Ben Clymer has spent a great deal of his hockey-playing life as a defenseman. A few years ago, the Tampa Bay Lightning brass opted to move him to left wing. In his first season with Washington, the right-handed shooting Clymer played almost exclusively on the right side. This season Clymer faces a new challenge: sliding back to his original position on the backline.
As the Caps prepared to open the 2005-06 season, then-captain Jeff Halpern
offhandedly mentioned to Caps coach Glen Hanlon that Clymer had been the best defenseman on Team USA at the 2000 IIHL World Championships. Hanlon filed the information, and then put it to use early in the regular season. Down a couple defensemen, Hanlon called on Clymer to move back to defense in an Oct. 7 game against Atlanta. Clymer was even used on defense while the Caps were trying to kill off a two-man disadvantage that night, and he ended up logging 7:36 of ice time as a defenseman in the third period alone.
“It was nice to play [defense] again,” said Clymer after that game. “I haven’t played in quite a while. It came back fairly quickly. It was only a couple of shifts, so I don’t know if there is any use in reading too much into it, but if they need me to play there I’m really happy to do that. I really want to help.”
Clymer later played a couple more games on the blueline for the Caps. Late in the season, Clymer also served as a power play point man for the Caps, a role in which he was very effective.
As the 2006-07 season dawns, Clymer becomes one of the more intriguing stories of this fall’s training camp. Hanlon wants to move Clymer back to the blueline, to see how he might fit.
“I was tired of everybody telling me what a great defenseman he was in college and in the minor leagues,” Hanlon laughs. “I wanted to see for myself. So I asked him to do an exercise, and [tell me] when he played in college, how many guys are playing in the NHL that you thought you were as good as.”
After beginning his collegiate career at the University of Minnesota in 1996-97, he missed most of his sophomore season because of a shoulder injury. In between the two campaigns, he was the Boston Bruins’ second-round (27th overall) choice in the 1997 NHL Entry Draft, a pick that translates into a late first-rounder these days. Clymer was the eighth defenseman chosen in that draft.
His shoulder healed, Clymer left the Golden Gophers to play with Seattle in the WHL in 1998-99. He had an excellent season there (12 goals and 56 points in 70 games), but was unable to come to terms with the Bruins. He won his unrestricted free agency rights, and signed with the Lightning just before the start of the 1999-00 season. As a 21-year-old defenseman, Clymer spent most of that season with Tampa Bay.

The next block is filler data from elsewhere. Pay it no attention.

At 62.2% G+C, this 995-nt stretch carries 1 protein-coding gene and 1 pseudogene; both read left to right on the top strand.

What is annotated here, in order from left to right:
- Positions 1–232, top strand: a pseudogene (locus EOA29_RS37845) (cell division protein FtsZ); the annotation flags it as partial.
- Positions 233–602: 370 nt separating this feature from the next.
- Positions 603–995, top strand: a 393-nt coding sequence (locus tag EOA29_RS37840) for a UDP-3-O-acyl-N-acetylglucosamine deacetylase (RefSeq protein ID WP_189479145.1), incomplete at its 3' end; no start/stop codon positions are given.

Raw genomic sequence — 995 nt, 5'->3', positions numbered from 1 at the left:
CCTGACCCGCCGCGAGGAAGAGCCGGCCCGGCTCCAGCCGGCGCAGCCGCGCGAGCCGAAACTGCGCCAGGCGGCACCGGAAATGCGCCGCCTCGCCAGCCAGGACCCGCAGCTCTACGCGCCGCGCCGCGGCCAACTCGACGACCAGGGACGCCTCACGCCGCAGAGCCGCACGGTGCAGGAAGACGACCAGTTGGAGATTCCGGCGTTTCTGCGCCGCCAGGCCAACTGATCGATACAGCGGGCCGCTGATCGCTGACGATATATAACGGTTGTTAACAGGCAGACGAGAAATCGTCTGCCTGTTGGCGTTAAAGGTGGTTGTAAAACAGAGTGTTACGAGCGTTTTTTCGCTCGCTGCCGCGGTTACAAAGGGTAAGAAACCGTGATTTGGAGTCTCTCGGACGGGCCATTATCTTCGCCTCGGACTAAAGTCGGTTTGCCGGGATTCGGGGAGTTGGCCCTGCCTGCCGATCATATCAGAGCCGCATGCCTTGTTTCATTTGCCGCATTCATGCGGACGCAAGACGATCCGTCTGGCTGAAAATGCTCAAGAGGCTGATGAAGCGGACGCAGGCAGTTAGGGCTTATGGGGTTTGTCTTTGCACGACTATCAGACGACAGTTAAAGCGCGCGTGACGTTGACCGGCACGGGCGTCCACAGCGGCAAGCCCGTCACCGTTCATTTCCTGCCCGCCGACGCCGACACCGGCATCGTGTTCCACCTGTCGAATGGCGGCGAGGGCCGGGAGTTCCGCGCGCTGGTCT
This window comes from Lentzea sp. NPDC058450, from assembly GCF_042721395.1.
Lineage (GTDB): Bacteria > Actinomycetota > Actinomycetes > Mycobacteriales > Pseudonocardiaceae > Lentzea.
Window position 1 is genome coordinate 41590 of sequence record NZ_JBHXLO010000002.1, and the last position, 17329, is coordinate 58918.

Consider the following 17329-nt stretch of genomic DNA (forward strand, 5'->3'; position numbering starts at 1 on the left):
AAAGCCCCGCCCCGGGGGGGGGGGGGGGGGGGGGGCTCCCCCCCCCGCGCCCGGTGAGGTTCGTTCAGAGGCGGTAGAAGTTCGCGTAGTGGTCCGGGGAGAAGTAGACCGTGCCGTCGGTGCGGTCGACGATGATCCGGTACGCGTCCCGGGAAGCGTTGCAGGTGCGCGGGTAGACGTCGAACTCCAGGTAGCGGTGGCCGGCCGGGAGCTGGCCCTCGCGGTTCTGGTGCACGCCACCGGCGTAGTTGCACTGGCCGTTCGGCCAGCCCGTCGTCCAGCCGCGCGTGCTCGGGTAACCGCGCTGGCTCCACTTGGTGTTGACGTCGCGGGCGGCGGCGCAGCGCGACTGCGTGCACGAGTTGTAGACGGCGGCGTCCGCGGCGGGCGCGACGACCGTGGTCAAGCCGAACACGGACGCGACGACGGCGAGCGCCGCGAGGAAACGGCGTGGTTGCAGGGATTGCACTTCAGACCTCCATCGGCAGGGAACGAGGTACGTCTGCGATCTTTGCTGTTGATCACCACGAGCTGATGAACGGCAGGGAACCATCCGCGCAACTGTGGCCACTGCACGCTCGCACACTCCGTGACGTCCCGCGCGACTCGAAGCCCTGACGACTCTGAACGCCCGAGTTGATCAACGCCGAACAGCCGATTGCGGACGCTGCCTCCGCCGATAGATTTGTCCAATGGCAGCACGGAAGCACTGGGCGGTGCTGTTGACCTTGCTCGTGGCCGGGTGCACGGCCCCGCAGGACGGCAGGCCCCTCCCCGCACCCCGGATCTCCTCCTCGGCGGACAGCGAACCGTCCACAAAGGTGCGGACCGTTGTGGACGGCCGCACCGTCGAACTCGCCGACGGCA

It was in the middle of the following season that the Lightning moved Clymer up to a forward position.
“Basically it was a size factor,” Clymer says now, when asked about the reasoning behind the switch. “I’m 6-foot-1, and at that point the game was going to guys who were 6-3, 6-4, 6-5. Simply put, that was the problem. Hopefully with the rules, I have a bit more of an advantage now.”
Hanlon believes that might be the case, and it is another factor in his decision to try to improve Washington’s defense by moving Clymer back there.
“No one has tried him with the new rules,” says Hanlon. “I didn’t know Benny well enough; I only knew him as a forward last year. We all didn’t really have a total grasp on what was going to happen with the new rules and how it was going to work out. If I knew back then what I know now about the player and how the rules were, I likely would have done it last year.”
Instead, Clymer played on the right side of a line with Matt Bradley on the left and Brian Sutherby in the middle. The CBS Line stayed together for most of the season, and helped the Capitals get stabilized after a rocky start. Clymer’s line was steady and consistent throughout the season, checking the opposition’s top unit, providing energy and chipping in with some offense as well. Clymer finished the 2005-06 season with a career high 16 goals and was looking forward to playing alongside Bradley and Sutherby again this season.
“Certainly at times in the middle of last year, I couldn’t have been happier playing forward,” says Clymer. “Sometimes I’m looking back at it and going, ‘I thought I had a good year last year, and I’d like to continue playing with Matt Bradley and Brian Sutherby.’ But there’s an opportunity to play D, and get more minutes and contribute in a different way this year as well. I will take it a day at a time and see which fits me and which fits our team needs best.”